45McArthur, LH, Kelly, WF, Gietzen, DW, et al. . (1993) The role of palatability in the food intake response of rats fed high-protein diets. Appetite 20, 181196.
46L'Heureux-Bouron, D, Tome, D, Bensaid, A, et al. . (2004) Preabsorptive factors are not the main determinants of intake depression induced by a high-protein diet in the rat. Physiol Behav 81, 499504.
47Ashley, JM, St Jeor, ST, Perumean-Chaney, S, et al. . (2001) Meal replacements in weight intervention. Obes Res 9, Suppl. 4, 312S320S.
48Noakes, M, Foster, PR, Keogh, JB, et al. . (2004) Meal replacements are as effective as structured weight-loss diets for treating obesity in adults with features of metabolic syndrome. J Nutr 134, 18941899.
49Sacks, FM, Bray, GA, Carey, VJ, et al. . (2009) Comparison of weight-loss diets with different compositions of fat, protein, and carbohydrates. N Engl J Med 360, 859873.
50Gilbert, JA, Bendsen, NT, Tremblay, A, et al. . (2011) Effect of proteins from different sources on body composition. Nutr Metab Cardiovasc Dis 21, Suppl. 2, B16B31.
51Treyzon, L, Chen, S, Hong, K, et al. . (2008) A controlled trial of protein enrichment of meal replacements for weight reduction with retention of lean body mass. Nutr J 7, 23.
52Layman, DK, Evans, EM, Erickson, D, et al. . (2009) A moderate-protein diet produces sustained weight loss and long-term changes in body composition and blood lipids in obese adults. J Nutr 139, 514521.
53Chaston, TB, Dixon, JB & O'Brien, PE (2007) Changes in fat-free mass during significant weight loss: a systematic review. Int J Obes (Lond) 31, 743750.
54Weigle, DS, Breen, PA, Matthys, CC, et al. . (2005) A high-protein diet induces sustained reductions in appetite, ad libitum caloric intake, and body weight despite compensatory changes in diurnal plasma leptin and ghrelin concentrations. Am J Clin Nutr 82, 4148.
55Beauchamp, GK (2009) Sensory and receptor responses to umami: an overview of pioneering work. Am J Clin Nutr 90, 723S727S.
56Powley, TL & Phillips, RJ (2004) Gastric satiation is volumetric, intestinal satiation is nutritive. Physiol Behav 82, 6974.
57Ma, J, Stevens, JE, Cukier, K, et al. . (2009) Effects of a protein preload on gastric emptying, glycemia, and gut hormones after a carbohydrate meal in diet-controlled type 2 diabetes. Diabetes Care 32, 16001602.
58Janssen, P, Vanden Berghe, P, Verschueren, S, et al. . (2011) Review Article: the role of gastric motility in the control of food intake. Aliment Pharmacol Ther 33, 880894.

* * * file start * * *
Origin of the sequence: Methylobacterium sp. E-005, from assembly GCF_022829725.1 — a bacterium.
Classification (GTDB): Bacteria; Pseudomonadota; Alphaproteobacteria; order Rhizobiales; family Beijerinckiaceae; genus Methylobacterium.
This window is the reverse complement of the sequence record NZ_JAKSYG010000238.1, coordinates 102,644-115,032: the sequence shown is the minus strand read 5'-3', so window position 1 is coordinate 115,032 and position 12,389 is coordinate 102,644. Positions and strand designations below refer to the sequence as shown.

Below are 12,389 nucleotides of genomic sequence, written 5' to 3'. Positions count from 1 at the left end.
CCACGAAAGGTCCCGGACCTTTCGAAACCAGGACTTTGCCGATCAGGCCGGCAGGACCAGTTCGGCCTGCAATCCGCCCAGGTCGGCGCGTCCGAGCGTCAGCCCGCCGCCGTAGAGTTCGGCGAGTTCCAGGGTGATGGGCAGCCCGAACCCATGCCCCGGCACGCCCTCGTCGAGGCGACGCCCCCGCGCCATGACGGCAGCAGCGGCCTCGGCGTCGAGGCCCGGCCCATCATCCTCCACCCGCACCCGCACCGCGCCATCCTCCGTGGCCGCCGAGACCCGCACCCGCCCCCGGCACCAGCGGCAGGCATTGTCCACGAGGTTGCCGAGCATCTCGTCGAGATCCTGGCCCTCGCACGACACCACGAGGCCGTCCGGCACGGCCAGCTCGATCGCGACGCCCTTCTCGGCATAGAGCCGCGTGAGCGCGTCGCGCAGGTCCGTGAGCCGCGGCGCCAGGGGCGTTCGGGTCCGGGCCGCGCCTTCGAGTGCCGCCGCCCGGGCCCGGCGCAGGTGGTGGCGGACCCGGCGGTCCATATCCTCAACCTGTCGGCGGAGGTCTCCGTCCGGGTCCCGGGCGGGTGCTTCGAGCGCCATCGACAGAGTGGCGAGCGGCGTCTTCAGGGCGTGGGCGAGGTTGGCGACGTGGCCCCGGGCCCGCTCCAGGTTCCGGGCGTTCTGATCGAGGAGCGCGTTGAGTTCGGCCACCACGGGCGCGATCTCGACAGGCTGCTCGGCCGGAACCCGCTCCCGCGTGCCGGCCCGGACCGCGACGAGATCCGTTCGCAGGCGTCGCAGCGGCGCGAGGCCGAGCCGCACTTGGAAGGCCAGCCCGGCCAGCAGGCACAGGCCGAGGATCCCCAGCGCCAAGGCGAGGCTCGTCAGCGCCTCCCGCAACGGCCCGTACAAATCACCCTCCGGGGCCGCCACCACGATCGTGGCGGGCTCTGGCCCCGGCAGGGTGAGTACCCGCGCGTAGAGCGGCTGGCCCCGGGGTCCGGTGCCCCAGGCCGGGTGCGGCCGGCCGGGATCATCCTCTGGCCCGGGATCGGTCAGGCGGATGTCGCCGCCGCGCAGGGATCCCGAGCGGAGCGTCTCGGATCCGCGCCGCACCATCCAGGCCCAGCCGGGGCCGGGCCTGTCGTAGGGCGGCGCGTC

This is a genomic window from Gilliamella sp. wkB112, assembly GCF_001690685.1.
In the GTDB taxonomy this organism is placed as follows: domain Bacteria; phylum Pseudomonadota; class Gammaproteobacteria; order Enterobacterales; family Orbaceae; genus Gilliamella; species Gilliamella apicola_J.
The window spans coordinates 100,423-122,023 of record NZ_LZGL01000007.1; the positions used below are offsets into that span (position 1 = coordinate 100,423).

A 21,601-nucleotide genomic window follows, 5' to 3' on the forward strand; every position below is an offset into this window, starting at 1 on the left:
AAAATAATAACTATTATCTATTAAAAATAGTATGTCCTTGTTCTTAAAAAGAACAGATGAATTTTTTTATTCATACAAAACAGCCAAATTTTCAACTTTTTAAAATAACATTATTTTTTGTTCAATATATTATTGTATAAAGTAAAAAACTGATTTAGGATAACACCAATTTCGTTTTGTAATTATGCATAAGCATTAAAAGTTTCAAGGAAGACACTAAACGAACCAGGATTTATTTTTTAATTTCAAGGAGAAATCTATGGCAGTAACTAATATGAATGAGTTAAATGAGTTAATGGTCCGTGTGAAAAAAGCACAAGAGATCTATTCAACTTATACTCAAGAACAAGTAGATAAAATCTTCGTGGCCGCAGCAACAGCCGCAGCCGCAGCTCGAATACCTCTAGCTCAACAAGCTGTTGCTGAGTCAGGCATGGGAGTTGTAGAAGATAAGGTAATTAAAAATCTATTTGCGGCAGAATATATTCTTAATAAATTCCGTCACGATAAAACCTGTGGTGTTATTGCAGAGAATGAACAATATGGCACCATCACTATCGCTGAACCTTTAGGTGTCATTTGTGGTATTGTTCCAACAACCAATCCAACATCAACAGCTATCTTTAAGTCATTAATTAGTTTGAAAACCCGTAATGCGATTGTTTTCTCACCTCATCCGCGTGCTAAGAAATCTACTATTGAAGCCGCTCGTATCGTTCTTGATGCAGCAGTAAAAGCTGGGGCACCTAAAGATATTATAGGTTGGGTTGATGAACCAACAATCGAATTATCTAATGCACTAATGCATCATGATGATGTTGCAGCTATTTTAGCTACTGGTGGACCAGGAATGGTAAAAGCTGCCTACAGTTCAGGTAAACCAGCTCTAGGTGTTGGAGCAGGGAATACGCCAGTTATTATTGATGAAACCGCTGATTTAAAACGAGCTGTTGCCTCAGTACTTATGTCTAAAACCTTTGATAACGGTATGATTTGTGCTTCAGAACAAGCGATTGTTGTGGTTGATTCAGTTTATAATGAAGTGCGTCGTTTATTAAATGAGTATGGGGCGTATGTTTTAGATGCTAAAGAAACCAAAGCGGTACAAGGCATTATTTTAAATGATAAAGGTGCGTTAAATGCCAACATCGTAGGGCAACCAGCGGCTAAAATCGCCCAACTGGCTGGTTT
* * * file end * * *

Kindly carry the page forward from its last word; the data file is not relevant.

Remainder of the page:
59Raybould, HE, Glatzle, J, Freeman, SL, et al. . (2006) Detection of macronutrients in the intestinal wall. Auton Neurosci 125, 2833.
60Lindemann, B (2001) Receptors and transduction in taste. Nature 413, 219225.
61Liou, AP, Chavez, DI, Espero, E, et al. . (2011) Protein hydrolysate-induced cholecystokinin secretion from enteroendocrine cells is indirectly mediated by the intestinal oligopeptide transporter PepT1. Am J Physiol Gastrointest Liver Physiol 300, G895G902.
62Darcel, NP, Liou, AP, Tome, D, et al. . (2005) Activation of vagal afferents in the rat duodenum by protein digests requires PepT1. J Nutr 135, 14911495.
63Conigrave, AD, Quinn, SJ & Brown, EM (2000) l-Amino acid sensing by the extracellular Ca2+-sensing receptor. Proc Natl Acad Sci U S A 97, 48144819.
64Raybould, HE (1991) Capsaicin-sensitive vagal afferents and CCK in inhibition of gastric motor function induced by intestinal nutrients. Peptides 12, 12791283.
65Maljaars, PW, Peters, HP, Mela, DJ, et al. . (2008) Ileal brake: a sensible food target for appetite control. A review. Physiol Behav 95, 271281.
66Meyer, JH, Hlinka, M, Tabrizi, Y, et al. . (1998) Chemical specificities and intestinal distributions of nutrient-driven satiety. Am J Physiol 275, R1293R1307.
67Moran, TH & Dailey, MJ (2011) Intestinal feedback signaling and satiety. Physiol Behav 105, 7781.
68Batterham, RL, Heffron, H, Kapoor, S, et al. . (2006) Critical role for peptide YY in protein-mediated satiation and body-weight regulation. Cell Metab 4, 223233.